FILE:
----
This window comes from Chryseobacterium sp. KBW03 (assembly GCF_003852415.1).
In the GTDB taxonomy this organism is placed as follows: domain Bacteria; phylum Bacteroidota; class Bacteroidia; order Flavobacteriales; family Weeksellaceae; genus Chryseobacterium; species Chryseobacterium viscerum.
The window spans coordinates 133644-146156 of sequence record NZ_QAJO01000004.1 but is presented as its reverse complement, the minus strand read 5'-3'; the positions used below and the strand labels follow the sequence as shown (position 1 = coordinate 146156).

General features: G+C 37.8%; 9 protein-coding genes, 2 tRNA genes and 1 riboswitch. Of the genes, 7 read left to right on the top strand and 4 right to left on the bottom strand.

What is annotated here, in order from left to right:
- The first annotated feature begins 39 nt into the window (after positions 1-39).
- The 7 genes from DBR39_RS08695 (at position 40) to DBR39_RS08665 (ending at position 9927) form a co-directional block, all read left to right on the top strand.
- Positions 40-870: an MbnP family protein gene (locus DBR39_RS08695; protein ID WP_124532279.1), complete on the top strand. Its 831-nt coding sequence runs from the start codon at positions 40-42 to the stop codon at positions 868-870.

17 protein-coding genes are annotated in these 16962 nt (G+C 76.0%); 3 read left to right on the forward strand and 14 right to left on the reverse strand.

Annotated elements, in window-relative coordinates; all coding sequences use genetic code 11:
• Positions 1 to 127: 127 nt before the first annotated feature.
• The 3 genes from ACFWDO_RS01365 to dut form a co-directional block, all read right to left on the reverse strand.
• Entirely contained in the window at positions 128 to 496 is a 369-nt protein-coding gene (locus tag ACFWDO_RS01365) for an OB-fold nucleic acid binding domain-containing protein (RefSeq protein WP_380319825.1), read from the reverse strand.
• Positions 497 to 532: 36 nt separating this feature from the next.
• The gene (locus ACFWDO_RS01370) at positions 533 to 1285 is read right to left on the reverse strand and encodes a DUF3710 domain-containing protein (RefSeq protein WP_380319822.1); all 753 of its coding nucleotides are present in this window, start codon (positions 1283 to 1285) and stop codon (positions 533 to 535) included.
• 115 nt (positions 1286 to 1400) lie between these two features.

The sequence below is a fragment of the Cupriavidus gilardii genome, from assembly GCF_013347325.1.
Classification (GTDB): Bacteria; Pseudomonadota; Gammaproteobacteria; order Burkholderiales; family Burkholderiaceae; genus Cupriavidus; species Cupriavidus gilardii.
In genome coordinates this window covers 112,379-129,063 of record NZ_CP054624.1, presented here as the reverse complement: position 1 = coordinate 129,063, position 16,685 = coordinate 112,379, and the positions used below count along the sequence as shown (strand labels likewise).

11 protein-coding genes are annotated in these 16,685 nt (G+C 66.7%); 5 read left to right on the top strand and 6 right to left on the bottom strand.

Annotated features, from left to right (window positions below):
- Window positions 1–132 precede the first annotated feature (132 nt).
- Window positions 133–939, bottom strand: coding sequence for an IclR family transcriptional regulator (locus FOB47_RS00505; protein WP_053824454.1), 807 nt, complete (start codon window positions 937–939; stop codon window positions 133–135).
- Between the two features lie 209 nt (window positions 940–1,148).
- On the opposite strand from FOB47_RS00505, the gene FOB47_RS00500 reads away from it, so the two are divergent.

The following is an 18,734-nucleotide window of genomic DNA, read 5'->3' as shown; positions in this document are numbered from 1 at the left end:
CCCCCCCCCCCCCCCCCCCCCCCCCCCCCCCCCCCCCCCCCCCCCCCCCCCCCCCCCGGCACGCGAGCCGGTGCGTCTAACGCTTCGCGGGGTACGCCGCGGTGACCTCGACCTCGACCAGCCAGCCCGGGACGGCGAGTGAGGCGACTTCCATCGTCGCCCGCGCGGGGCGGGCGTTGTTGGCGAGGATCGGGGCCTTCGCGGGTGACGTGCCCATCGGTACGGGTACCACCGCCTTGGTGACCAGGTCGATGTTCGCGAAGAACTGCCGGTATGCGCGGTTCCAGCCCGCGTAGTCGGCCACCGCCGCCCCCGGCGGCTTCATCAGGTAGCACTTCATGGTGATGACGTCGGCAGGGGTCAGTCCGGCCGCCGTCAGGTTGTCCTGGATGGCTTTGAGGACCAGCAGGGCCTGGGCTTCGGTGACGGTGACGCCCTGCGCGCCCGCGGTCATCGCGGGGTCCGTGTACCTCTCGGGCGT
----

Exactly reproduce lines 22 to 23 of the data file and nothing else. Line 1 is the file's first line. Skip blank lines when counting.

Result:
- Window positions 1–132 precede the first annotated feature (132 nt).
- Window positions 133–939, bottom strand: coding sequence for an IclR family transcriptional regulator (locus FOB47_RS00505; protein WP_053824454.1), 807 nt, complete (start codon window positions 937–939; stop codon window positions 133–135).